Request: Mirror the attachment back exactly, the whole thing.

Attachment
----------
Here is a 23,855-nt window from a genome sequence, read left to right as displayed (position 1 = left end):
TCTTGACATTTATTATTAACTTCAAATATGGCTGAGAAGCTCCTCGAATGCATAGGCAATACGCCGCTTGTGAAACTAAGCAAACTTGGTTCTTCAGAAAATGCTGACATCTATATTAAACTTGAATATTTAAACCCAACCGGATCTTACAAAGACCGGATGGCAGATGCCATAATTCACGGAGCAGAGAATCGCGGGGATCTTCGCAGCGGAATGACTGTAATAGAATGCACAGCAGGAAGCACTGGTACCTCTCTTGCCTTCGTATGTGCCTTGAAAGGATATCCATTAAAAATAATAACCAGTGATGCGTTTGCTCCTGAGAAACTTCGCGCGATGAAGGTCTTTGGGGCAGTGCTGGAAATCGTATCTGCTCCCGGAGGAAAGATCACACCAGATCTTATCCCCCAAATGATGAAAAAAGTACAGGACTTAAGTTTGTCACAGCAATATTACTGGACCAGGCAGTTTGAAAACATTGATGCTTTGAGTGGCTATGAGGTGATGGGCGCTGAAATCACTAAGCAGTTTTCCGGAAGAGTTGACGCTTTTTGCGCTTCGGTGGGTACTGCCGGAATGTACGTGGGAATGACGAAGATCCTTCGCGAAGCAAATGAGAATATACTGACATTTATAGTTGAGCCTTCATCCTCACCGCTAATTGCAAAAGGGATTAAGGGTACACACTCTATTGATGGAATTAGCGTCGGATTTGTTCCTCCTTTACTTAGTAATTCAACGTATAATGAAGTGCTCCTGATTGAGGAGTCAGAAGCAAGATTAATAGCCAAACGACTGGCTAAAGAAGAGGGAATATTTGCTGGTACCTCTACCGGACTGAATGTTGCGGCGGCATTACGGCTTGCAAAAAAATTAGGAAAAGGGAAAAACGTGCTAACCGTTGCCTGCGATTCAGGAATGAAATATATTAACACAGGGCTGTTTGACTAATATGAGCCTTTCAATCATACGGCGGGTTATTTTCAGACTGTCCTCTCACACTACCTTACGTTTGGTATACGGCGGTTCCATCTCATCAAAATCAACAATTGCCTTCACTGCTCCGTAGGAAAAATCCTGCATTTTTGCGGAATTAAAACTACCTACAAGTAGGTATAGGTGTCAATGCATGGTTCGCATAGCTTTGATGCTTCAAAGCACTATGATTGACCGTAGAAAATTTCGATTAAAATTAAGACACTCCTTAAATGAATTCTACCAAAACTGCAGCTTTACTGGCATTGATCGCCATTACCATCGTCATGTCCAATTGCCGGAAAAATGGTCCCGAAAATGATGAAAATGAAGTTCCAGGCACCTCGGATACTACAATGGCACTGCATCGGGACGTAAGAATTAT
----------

Here is a 23,855-nt window from a genome sequence, read left to right as displayed (position 1 = left end):
TCTTGACATTTATTATTAACTTCAAATATGGCTGAGAAGCTCCTCGAATGCATAGGCAATACGCCGCTTGTGAAACTAAGCAAACTTGGTTCTTCAGAAAATGCTGACATCTATATTAAACTTGAATATTTAAACCCAACCGGATCTTACAAAGACCGGATGGCAGATGCCATAATTCACGGAGCAGAGAATCGCGGGGATCTTCGCAGCGGAATGACTGTAATAGAATGCACAGCAGGAAGCACTGGTACCTCTCTTGCCTTCGTATGTGCCTTGAAAGGATATCCATTAAAAATAATAACCAGTGATGCGTTTGCTCCTGAGAAACTTCGCGCGATGAAGGTCTTTGGGGCAGTGCTGGAAATCGTATCTGCTCCCGGAGGAAAGATCACACCAGATCTTATCCCCCAAATGATGAAAAAAGTACAGGACTTAAGTTTGTCACAGCAATATTACTGGACCAGGCAGTTTGAAAACATTGATGCTTTGAGTGGCTATGAGGTGATGGGCGCTGAAATCACTAAGCAGTTTTCCGGAAGAGTTGACGCTTTTTGCGCTTCGGTGGGTACTGCCGGAATGTACGTGGGAATGACGAAGATCCTTCGCGAAGCAAATGAGAATATACTGACATTTATAGTTGAGCCTTCATCCTCACCGCTAATTGCAAAAGGGATTAAGGGTACACACTCTATTGATGGAATTAGCGTCGGATTTGTTCCTCCTTTACTTAGTAATTCAACGTATAATGAAGTGCTCCTGATTGAGGAGTCAGAAGCAAGATTAATAGCCAAACGACTGGCTAAAGAAGAGGGAATATTTGCTGGTACCTCTACCGGACTGAATGTTGCGGCGGCATTACGGCTTGCAAAAAAATTAGGAAAAGGGAAAAACGTGCTAACCGTTGCCTGCGATTCAGGAATGAAATATATTAACACAGGGCTGTTTGACTAATATGAGCCTTTCAATCATACGGCGGGTTATTTTCAGACTGTCCTCTCACACTACCTTACGTTTGGTATACGGCGGTTCCATCTCATCAAAATCAACAATTGCCTTCACTGCTCCGTAGGAAAAATCCTGCATTTTTGCGGAATTAAAACTACCTACAAGTAGGTATAGGTGTCAATGCATGGTTCGCATAGCTTTGATGCTTCAAAGCACTATGATTGACCGTAGAAAATTTCGATTAAAATTAAGACACTCCTTAAATGAATTCTACCAAAACTGCAGCTTTACTGGCATTGATCGCCATTACCATCGTCATGTCCAATTGCCGGAAAAATGGTCCCGAAAATGATGAAAATGAAGTTCCAGGCACCTCGGATACTACAATGGCACTGCATCGGGACGTAAGAATTAT